Dr. William Saleebey, author of Connecting: Beyond the Name Tag, is the foremost expert on the psychological dimensions of personal and business networking. He has more than 25 years experience in the networking arena, and speaks throughout the United States. Today, he offers Write On! readers advice on networking, as well a glimpse into his publishing process. Those who live in Los Angeles can meet Saleebey at his book release party on Thursday, January 21st at 7pm at Ca’Brea Restaurant. For details, go here.
Why did you write Connecting: Beyond the Name Tag?
I wrote the book after years of being a “participant observer” in networking for over 25 years. The process fascinated me. Additionally, I thought there were some major misconceptions about how successful networking works. For example, some people assume they know the potential value of people because of their profession. They prejudge others incorrectly, and write some people off because of their age, profession, or appearance. You never know. I wanted to provide assistance and tips to the many people trying to build their businesses through networking..
How did you approach writing Connecting? Getting it published?
Actually, I just began writing by topics, then expanded on each topic. The organization and development came after I had written about 75 pages. Then I expanded on the topics, added the examples, tweets, and the chapter on social media. I found an agent, who tried to sell it to publishers at the depth of the economic crisis. Publishers weren’t buying anything, so we decided to self-publish.
What was your favorite part of the process? The greatest challenge?
I really enjoyed interviewing people about the process and found some common themes to make more sense about how it really works. The greatest challenge was remaining patient when the publishing process bogged down. I kept on it, and with patience and determination, we got it done.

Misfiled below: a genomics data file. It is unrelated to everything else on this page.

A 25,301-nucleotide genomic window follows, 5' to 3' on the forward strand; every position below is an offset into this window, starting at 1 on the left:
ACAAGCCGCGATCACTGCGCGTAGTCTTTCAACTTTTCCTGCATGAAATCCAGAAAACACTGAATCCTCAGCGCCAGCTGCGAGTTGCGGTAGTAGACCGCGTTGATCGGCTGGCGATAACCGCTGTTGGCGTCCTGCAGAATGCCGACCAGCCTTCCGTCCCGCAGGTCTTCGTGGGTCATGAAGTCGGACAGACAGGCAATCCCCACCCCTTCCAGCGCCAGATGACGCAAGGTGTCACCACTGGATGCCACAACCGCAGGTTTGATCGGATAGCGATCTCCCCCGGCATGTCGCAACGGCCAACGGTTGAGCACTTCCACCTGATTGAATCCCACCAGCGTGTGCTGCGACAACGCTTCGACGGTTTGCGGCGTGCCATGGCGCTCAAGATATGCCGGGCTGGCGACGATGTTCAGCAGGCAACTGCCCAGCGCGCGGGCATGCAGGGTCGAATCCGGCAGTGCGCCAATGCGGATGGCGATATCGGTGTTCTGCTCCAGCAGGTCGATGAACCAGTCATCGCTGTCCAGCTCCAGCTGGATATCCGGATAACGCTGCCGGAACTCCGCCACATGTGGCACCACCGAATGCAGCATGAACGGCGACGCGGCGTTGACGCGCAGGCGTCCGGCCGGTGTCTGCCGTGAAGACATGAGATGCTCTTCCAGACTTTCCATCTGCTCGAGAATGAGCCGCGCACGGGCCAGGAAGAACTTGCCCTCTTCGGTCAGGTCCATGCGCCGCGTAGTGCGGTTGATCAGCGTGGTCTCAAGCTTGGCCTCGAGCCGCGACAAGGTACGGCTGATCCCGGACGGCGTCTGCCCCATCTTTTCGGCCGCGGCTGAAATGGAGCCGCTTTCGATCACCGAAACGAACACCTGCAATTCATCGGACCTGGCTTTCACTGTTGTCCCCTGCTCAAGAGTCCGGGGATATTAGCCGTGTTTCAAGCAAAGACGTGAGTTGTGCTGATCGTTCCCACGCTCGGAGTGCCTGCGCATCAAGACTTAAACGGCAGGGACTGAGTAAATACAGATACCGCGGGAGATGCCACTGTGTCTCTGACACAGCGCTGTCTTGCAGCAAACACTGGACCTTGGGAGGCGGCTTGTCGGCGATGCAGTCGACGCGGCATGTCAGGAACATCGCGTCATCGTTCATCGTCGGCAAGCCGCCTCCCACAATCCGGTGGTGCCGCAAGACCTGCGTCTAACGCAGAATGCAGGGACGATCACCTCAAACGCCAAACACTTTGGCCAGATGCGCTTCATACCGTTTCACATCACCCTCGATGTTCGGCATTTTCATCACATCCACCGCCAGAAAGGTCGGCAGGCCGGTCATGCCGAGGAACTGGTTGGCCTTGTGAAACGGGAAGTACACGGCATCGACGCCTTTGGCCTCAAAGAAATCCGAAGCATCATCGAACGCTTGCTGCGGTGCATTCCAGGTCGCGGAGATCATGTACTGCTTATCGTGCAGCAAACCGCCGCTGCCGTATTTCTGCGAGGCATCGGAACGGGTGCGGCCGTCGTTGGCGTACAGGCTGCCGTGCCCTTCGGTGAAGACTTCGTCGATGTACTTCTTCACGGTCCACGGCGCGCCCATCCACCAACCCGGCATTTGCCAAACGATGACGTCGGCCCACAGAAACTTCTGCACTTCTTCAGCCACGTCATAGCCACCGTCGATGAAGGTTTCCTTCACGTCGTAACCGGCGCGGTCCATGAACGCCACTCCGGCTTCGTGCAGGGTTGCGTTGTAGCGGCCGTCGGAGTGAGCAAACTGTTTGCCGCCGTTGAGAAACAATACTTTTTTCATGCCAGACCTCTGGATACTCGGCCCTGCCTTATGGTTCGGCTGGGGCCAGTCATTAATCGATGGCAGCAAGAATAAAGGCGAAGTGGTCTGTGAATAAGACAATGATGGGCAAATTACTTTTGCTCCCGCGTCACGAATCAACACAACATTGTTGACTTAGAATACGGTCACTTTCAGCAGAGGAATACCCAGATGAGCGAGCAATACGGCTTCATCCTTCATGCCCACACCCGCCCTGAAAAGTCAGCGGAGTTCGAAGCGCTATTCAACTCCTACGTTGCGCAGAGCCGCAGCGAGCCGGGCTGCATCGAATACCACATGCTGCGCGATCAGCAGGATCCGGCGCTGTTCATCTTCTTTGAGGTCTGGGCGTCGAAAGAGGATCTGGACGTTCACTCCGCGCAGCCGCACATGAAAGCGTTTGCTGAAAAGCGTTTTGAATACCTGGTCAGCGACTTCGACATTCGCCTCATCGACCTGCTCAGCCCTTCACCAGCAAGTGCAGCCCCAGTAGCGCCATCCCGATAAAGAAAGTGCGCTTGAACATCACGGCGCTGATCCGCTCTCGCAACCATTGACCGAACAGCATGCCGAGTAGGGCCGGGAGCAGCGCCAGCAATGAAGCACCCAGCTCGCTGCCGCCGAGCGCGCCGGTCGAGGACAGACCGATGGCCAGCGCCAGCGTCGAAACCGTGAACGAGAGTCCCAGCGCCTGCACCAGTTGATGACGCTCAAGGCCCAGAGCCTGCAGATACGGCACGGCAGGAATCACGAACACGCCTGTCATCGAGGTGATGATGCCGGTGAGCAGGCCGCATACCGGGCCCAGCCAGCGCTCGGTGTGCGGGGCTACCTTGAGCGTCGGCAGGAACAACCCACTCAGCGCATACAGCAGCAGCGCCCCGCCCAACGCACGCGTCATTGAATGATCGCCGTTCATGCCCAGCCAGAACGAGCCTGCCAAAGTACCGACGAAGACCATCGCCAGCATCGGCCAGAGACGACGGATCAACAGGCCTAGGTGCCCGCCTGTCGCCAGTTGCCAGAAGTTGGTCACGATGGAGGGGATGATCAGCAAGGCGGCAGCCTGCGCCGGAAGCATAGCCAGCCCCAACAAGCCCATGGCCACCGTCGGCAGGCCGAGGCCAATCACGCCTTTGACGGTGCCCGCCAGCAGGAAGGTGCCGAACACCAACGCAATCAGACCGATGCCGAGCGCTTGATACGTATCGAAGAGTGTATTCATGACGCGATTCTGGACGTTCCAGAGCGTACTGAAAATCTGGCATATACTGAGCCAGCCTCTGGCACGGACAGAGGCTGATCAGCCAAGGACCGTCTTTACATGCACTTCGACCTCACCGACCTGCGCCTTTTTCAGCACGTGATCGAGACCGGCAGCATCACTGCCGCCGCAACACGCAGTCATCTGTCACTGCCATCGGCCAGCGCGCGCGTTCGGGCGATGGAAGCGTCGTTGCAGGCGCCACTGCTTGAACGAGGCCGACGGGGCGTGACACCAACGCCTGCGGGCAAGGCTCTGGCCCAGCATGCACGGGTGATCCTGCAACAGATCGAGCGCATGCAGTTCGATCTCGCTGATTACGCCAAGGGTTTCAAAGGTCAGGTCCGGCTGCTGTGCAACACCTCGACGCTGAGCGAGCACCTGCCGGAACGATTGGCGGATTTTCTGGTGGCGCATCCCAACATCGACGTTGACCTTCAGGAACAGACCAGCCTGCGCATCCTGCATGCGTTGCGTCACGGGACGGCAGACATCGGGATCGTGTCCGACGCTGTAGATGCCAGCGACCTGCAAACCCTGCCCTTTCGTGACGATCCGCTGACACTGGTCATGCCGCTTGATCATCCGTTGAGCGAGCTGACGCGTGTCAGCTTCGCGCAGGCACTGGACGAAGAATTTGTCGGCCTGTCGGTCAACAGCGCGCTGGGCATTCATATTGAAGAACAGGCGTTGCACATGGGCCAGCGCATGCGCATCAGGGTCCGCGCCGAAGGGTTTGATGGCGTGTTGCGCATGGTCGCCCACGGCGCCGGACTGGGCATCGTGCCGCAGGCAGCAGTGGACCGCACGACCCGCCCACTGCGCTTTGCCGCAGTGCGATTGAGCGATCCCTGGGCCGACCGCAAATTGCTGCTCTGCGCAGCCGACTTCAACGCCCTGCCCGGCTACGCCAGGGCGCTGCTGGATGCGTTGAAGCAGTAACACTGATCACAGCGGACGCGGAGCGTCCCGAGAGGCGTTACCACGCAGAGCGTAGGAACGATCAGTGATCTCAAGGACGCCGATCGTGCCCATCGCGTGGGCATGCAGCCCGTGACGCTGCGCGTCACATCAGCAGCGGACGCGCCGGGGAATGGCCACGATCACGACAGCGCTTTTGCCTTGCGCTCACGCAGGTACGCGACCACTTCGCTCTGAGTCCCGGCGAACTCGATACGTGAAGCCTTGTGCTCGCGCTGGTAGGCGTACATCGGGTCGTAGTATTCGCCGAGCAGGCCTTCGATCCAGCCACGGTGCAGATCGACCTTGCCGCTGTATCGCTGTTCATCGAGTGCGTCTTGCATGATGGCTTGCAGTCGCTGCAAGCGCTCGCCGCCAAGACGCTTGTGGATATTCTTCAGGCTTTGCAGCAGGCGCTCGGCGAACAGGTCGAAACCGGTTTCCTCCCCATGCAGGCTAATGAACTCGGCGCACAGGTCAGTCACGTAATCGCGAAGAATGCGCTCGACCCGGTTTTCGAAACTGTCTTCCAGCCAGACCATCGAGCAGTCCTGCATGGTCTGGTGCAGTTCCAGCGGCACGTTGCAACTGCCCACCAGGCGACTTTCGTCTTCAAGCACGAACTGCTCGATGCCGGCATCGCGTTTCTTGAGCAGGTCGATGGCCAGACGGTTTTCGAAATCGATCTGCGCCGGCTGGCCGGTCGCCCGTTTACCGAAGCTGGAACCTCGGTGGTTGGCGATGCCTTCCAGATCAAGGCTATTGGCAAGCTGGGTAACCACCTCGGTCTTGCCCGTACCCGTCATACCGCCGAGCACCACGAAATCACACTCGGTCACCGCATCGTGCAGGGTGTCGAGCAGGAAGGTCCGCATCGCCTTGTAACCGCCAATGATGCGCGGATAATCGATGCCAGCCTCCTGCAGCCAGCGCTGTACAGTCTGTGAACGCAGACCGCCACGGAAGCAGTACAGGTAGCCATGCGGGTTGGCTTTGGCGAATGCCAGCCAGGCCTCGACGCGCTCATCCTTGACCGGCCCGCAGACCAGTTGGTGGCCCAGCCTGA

What are the top three things people should keep in mind when networking?
1. Give to others in any way you can without expecting anything in return.
2. Listen carefully to others in order to find common ground and ways to make meaningful connections.
3. Follow up on a consistent basis and deepen your existing relationships.
What are the biggest mistakes people make?
1. They are too self-centered and talk to much without really paying attention to what others are saying.
2. They expect referrals to come to them without making the effort to build a relationship.
3. They think networking is just collecting a lot of business cards.
4. They use social media without meeting others face-to-face.
5. They incorrectly prejudge others—you never know.
How important is public speaking as a skill for writers?
Public speaking can make or break a writer. I speak as often as I can (even for no fee) because it raises my profile, is a great way to network, and sells books. Public speaking is perhaps the best way to get your name known by the masses.
What should a writer know before delving into writing a non-fiction book?
You need to know what has already been written about a topic. Know your competition. Do extensive research on the topic. Be able to answer the question, “What is unique about your book/approach to the topic?” Have trusted advisors read early drafts to get feedback.
Additional advice for writers?
I recommend getting testimonials based on early drafts from experts in the field. Hire a detail oriented copy editor. Consider self-publishing as a viable option to finding an agent/publisher.
What do you know now that you wish you knew when you first started writing?
I know that I underestimated the amount of time and delays in the process. I didn’t realize when I started that the timing for finding a publisher would be terrible, while the timing of the book itself (considering the state of the economy) was outstanding.